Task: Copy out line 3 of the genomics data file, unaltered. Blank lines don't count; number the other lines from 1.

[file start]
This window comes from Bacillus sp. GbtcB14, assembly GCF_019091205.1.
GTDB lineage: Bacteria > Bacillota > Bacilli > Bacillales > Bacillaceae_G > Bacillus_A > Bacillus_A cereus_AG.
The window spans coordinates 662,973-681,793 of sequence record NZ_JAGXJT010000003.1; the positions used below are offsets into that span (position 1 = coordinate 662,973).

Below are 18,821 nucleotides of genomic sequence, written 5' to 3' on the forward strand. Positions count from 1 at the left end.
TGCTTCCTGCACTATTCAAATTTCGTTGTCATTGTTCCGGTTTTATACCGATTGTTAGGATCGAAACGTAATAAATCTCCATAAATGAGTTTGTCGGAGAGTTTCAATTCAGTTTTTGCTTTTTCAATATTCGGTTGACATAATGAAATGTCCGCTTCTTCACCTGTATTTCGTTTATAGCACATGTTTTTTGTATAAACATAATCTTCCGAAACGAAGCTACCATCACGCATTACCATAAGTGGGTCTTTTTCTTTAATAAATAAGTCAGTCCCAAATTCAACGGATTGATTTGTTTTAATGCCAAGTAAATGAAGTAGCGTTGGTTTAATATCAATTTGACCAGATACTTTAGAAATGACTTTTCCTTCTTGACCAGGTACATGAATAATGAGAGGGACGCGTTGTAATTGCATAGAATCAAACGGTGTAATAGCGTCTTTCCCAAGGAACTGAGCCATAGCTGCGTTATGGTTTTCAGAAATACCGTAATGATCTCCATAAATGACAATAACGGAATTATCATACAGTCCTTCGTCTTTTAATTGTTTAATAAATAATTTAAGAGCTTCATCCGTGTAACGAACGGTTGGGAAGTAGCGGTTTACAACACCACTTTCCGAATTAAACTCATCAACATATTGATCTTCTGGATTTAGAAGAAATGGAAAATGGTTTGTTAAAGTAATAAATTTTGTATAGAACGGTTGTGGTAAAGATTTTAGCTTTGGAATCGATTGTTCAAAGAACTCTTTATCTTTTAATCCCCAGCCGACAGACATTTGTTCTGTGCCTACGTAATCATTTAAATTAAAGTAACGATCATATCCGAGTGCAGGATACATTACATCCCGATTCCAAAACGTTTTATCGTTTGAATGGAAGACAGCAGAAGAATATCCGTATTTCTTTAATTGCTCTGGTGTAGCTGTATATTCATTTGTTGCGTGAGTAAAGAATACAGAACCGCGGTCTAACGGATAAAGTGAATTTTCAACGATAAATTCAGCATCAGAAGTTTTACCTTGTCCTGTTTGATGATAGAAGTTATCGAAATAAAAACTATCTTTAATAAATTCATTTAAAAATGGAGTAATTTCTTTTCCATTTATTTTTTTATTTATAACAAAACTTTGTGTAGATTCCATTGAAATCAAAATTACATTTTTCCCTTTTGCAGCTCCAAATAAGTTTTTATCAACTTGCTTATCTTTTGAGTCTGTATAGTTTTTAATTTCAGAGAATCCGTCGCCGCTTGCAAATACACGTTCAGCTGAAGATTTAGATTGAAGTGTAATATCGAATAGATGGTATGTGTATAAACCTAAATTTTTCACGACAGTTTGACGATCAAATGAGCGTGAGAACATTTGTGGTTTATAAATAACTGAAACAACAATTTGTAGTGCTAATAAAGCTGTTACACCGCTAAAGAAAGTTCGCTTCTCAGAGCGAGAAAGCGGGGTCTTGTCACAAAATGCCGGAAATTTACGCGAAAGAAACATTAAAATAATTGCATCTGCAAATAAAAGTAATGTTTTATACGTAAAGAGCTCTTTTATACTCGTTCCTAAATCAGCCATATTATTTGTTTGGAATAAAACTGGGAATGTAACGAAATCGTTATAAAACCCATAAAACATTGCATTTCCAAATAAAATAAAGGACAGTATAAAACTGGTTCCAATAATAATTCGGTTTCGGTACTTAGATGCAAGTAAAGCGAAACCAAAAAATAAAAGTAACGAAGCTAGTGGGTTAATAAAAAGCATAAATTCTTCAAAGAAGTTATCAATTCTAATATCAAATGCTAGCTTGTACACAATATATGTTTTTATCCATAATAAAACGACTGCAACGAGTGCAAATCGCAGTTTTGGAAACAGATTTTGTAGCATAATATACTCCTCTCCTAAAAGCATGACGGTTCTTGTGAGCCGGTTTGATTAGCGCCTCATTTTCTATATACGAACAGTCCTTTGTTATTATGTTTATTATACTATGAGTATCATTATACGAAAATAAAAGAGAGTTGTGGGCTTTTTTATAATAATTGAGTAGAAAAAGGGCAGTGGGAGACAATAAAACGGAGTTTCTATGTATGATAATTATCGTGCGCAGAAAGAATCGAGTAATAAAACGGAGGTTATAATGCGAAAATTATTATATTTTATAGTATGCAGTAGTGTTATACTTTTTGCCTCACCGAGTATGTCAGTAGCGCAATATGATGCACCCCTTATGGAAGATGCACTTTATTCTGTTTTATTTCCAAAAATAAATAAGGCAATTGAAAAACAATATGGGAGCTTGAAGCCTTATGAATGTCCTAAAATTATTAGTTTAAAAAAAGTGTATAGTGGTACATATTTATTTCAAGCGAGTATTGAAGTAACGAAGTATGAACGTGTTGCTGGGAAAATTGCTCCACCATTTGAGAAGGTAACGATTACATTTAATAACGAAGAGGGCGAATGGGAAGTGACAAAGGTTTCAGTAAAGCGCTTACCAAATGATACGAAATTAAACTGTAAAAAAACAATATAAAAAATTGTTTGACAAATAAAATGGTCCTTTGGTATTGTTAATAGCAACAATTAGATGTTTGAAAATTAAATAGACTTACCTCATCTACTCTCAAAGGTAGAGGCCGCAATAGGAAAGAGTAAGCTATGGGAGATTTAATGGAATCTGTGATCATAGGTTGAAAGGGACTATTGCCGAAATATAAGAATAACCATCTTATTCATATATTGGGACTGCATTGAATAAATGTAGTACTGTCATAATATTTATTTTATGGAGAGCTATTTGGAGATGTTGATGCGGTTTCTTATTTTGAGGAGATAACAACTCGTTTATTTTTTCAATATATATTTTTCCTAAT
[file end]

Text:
The window spans coordinates 662,973-681,793 of sequence record NZ_JAGXJT010000003.1; the positions used below are offsets into that span (position 1 = coordinate 662,973).